Edna St. Vincent Millay’s “Love is Not All”



By Edna St. Vincent Millay

Love is not all: it is not meat nor drink

Nor slumber nor a roof against the rain;

Nor yet a floating spar to men that sink

And rise and sink and rise and sink again;

Love can not fill the thickened lung with breath,

Nor clean the blood, nor set the fractured bone;

Yet many a man is making friends with death

Even as I speak, for lack of love alone.

It well may be that in a difficult hour,

Pinned down by pain and moaning for release,

Or nagged by want past resolution’s power,

I might be driven to sell your love for peace,

Or trade the memory of this night for food.

It well may be. I do not think I would.

One of my guilty pleasures is Chris Brown and Jordan Spark’s “No Air.”  I have many an embarrassing memory of my best friend and I blasting this cheesy, over-the-top love song during senior year.  Devastated that she lost the “love of her life,” Sparks opens the song with crooning melodrama: “Losing you,” she insists, “is like living in a world with no air.”  

But is it?  

19th century poetry and sappy top 40 love songs tend to exaggerate the role of love in our lives.  This idealized vision of love is just what modernist poet Edna St. Vincent Millay is rallying against in her lovely, understated poem “Love is Not All.”  Though Millay uses none of the unorthodox pyrotechnics of her modernist contemporaries, she still manages to undermine convention, albeit in a more traditional style. In this Shakespearean-style sonnet, Millay resorts to none of the time-worn cliches about love and instead subverts such familiar platitudes:

…it is not meat or drink

Nor slumber, nor roof from rain;

Nor a floating spar to men that sink

And rise and sink and rise and sink again;

Love cannot fill the thickened lung with breath,

Nor clean the blood nor set the fractured bone” (Millay 1-6).

Here, the profusion of negation suggests Millay is more interested in revealing what love is not than in defining exactly what love is. The poem’s very title- “Love is Not All”- refuses to offer a concrete definition, only explaining love in terms of what it is not.

For Millay, love is not adequately described by the banalities of cheesy Hallmark cards and rom-coms. The objects Millay chooses to name in her illumination of what love is not- “meat”/“drink”/“slumber”/“roof”-represent necessities essential for physical survival. Though gushy love songs may proclaim that “love lifts us up where we belong,” Millay reveals such hyperbolic language a farce: however giddy and exciting the experience of love, it can never, she argues, sustain us. And despite popular claims to the contrary, love is not redemptive: it cannot reawaken our “breath” or heal a “fractured” bone. We can be pretty certain that Millay would disagree with the Beatles’ sweet-if naïve-assertion that “all you need is love.”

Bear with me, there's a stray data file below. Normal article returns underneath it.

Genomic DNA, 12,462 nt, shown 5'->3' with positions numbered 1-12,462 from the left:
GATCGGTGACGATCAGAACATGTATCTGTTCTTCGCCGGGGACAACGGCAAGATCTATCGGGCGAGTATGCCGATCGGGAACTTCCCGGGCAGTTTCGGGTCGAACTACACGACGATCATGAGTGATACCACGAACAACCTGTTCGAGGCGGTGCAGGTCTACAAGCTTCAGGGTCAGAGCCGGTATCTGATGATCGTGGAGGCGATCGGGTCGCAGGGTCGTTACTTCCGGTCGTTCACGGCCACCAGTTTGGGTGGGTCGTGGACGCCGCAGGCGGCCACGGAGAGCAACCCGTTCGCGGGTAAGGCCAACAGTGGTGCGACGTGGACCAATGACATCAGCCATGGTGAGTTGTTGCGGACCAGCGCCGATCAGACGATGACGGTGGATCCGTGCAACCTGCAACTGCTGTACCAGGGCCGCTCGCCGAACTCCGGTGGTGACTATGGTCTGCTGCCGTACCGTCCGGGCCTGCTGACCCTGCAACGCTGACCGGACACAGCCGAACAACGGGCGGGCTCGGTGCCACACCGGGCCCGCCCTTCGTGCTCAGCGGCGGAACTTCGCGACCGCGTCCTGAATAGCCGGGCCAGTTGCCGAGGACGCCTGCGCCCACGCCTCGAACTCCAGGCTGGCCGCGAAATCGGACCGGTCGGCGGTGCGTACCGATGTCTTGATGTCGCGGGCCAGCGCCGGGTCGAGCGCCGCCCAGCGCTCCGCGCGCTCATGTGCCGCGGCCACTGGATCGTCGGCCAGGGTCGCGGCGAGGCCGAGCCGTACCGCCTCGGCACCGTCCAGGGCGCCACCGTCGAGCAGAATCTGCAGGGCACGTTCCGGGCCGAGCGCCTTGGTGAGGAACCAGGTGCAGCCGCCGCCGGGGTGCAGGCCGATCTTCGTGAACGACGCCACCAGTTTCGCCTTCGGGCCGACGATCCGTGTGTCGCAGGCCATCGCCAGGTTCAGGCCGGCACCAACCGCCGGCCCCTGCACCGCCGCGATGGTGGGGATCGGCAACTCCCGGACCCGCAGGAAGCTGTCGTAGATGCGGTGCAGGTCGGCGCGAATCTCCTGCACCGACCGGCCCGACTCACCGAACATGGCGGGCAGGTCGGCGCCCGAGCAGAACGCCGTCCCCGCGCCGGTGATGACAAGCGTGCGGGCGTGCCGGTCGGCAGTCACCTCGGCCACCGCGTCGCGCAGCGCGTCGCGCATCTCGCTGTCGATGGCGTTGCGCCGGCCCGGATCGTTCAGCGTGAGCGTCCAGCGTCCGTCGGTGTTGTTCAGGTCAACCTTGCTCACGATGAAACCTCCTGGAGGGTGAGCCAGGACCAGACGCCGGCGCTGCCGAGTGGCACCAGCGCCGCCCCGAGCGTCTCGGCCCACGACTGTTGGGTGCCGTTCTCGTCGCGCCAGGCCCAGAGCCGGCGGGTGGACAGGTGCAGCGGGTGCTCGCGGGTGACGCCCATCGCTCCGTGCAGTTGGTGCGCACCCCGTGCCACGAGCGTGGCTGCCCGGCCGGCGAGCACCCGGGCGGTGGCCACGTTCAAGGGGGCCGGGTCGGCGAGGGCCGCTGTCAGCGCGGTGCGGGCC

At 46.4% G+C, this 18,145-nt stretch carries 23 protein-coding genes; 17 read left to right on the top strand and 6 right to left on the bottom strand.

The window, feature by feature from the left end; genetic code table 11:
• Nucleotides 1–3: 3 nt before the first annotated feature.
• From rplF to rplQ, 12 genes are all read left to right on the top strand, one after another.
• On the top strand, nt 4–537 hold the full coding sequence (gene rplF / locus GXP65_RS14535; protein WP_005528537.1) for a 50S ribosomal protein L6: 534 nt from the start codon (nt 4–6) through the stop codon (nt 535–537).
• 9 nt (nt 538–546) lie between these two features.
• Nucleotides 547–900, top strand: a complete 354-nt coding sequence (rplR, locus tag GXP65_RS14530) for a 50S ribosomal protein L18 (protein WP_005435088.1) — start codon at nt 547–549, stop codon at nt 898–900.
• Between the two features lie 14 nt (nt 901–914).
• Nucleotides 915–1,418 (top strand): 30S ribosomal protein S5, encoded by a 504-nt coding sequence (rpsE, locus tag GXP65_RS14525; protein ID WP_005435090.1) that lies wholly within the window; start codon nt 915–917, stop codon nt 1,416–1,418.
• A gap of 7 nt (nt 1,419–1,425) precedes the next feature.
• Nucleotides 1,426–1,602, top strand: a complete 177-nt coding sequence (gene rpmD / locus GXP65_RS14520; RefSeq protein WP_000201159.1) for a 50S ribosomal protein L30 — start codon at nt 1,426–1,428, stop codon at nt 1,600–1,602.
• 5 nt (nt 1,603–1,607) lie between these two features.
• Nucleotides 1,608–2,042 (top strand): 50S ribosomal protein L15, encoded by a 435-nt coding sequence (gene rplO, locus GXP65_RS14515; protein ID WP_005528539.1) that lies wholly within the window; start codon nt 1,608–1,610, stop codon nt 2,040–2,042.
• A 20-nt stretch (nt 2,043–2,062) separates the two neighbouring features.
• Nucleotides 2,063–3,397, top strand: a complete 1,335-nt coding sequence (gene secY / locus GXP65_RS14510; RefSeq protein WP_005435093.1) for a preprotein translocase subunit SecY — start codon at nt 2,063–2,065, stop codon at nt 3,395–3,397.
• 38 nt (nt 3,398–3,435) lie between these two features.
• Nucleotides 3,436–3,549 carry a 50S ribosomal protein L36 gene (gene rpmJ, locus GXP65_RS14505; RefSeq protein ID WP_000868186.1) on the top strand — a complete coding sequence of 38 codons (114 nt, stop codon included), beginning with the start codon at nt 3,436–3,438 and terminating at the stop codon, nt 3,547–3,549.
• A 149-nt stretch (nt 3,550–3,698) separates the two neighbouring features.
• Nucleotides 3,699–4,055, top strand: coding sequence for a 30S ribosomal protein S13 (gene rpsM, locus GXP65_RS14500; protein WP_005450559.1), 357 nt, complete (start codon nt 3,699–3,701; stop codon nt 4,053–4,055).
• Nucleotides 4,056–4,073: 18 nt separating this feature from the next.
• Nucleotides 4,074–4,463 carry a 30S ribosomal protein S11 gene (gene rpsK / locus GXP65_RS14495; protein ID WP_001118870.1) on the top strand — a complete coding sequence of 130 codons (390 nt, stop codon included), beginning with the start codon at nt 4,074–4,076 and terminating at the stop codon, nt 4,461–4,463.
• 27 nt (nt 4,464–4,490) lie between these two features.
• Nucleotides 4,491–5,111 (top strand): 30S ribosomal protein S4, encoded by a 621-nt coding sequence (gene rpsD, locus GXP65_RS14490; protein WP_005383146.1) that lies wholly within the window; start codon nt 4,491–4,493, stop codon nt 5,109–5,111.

So is Millay just a coldly rational, love-bashing cynic? Interestingly, no. In the tradition of the Petrarchian sonnet, “Love is Not All” sees a major shift at its 8th line:

Yet many a man is making friends with death

Even as I speak, for lack of love alone” (Millay 7-8).

So though Millay aims to refute the prevailing misconception that love is “all”, she is not negating its importance all together. Sure, love might not bring a drowning man to shore but it can still provide solace in a lonely world.

 Millay’s problem, then, is not with love itself but its exaggerated importance in our minds.  You can profess genuine, profound love for another, she’d say, but please, for the love of god, don’t claim that living without them is like “living in a world with no air.”



Leave a Reply

Fill in your details below or click an icon to log in:

WordPress.com Logo

You are commenting using your WordPress.com account. Log Out /  Change )

Google+ photo

You are commenting using your Google+ account. Log Out /  Change )

Twitter picture

You are commenting using your Twitter account. Log Out /  Change )

Facebook photo

You are commenting using your Facebook account. Log Out /  Change )


Connecting to %s